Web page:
ACT, SAT and Standardized Test Tips
Standardized testing is a fact of life in the academic world, especially for those pursuing an undergraduate or graduate degree. The SAT and ACT can be daunting examinations, pitched to students as the determining factor in their future.
For schools that require standardized tests, here are a few tips to help students succeed:
Take a Class
Ask your academic advisor or school counselor for suggestions on a test-prep class. Chances are organizations like Kaplan Test Prep and The Princeton Review are hosting a class at your school or in a neighboring district. These courses, typically costly, are rigorous and provide questions from previous tests to help students succeed.
Complete Practice Tests
If enrolled in a test-prep course, practice tests will be a requirement for completion. However, bookstores like Barnes & Noble often carry test-prep books of practice tests. Ask a friend for help and do a test-prep simulation at home to get yourself acclimated to the exam.
Remember, these are timed tests. Spending 10 minutes on one question is a waste of time. Skip it, move to the next and return if there is time remaining. If you still don’t know the answer, it’s no big deal.
Depending on the test, consider if your score will improve or worsen by answering every question. For some, it’s OK to leave a question unanswered, while on other tests, any answer is better than nothing at all.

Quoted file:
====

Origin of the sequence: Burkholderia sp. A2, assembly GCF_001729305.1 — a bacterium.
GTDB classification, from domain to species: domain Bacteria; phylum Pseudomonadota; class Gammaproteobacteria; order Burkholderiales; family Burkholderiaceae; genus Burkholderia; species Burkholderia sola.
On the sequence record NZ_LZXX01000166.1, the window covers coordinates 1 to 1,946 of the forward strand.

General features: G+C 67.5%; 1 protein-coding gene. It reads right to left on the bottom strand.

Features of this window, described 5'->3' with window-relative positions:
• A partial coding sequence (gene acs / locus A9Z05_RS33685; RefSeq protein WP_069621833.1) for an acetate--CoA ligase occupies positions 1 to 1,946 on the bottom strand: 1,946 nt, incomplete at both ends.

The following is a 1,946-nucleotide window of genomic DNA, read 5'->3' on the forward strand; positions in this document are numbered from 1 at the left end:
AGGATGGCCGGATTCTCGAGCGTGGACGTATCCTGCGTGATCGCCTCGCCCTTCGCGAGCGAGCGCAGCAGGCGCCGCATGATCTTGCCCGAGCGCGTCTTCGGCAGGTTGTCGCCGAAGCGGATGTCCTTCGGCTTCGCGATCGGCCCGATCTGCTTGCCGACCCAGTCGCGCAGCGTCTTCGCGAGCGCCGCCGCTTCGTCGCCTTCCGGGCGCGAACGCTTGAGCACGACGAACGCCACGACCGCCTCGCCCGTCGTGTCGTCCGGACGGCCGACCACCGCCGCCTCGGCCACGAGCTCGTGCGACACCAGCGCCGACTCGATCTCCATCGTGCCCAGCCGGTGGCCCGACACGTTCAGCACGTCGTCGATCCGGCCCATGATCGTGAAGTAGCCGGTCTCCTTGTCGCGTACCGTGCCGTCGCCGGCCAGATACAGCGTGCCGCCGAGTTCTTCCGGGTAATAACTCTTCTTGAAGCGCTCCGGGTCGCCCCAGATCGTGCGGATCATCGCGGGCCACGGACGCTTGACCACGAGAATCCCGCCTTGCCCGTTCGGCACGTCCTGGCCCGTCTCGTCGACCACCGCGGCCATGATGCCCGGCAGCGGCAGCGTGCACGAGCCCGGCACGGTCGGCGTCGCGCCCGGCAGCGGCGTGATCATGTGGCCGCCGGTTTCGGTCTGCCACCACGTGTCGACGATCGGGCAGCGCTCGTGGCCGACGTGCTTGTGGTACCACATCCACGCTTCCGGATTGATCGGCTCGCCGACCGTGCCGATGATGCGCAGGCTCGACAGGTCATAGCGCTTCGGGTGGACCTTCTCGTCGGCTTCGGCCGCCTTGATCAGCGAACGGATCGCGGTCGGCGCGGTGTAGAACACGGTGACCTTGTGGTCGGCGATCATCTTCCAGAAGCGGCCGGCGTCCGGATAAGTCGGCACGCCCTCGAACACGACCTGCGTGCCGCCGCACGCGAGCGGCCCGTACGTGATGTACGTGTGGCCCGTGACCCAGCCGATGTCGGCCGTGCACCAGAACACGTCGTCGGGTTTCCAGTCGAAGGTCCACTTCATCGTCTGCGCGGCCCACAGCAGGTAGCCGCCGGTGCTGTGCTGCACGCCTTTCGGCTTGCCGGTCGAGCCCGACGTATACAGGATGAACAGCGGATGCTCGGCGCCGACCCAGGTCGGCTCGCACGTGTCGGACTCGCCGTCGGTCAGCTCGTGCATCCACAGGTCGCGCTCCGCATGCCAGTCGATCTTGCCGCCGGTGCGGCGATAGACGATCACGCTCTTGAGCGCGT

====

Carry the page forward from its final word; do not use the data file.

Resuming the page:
Mark Your Calendar
Consider the score you want and the score you get on the practice test before registering to take the official exam. Give yourself ample time to study and prepare. There is no need to rush yourself into a test that you are unprepared to take. Deadlines are closer than they appear, but planning ahead can reduce a lot of unnecessary stress.
Let’s face it: Standardized tests are expensive. Taking the SAT once costs about $60. However, CollegeBoard offers fee waivers for students in need. Ask an academic advisor if you qualify for waived fees.
Sleep and Eat Breakfast
Gather your things the night before the test so that you aren’t scrambling the morning of the exam. The more prepared you are, the less likely you will panic when it’s time to take the test. Get a full night of rest and eat a healthy breakfast in the morning. After all your prep, it would be a shame to have a rumbling stomach interrupting your thoughts during the examination.
Olivia Lewis is a Cappex freelancer and journalist. She is currently pursing her master’s degree in the University of Michigan’s Gerald R. Ford School of Public Policy.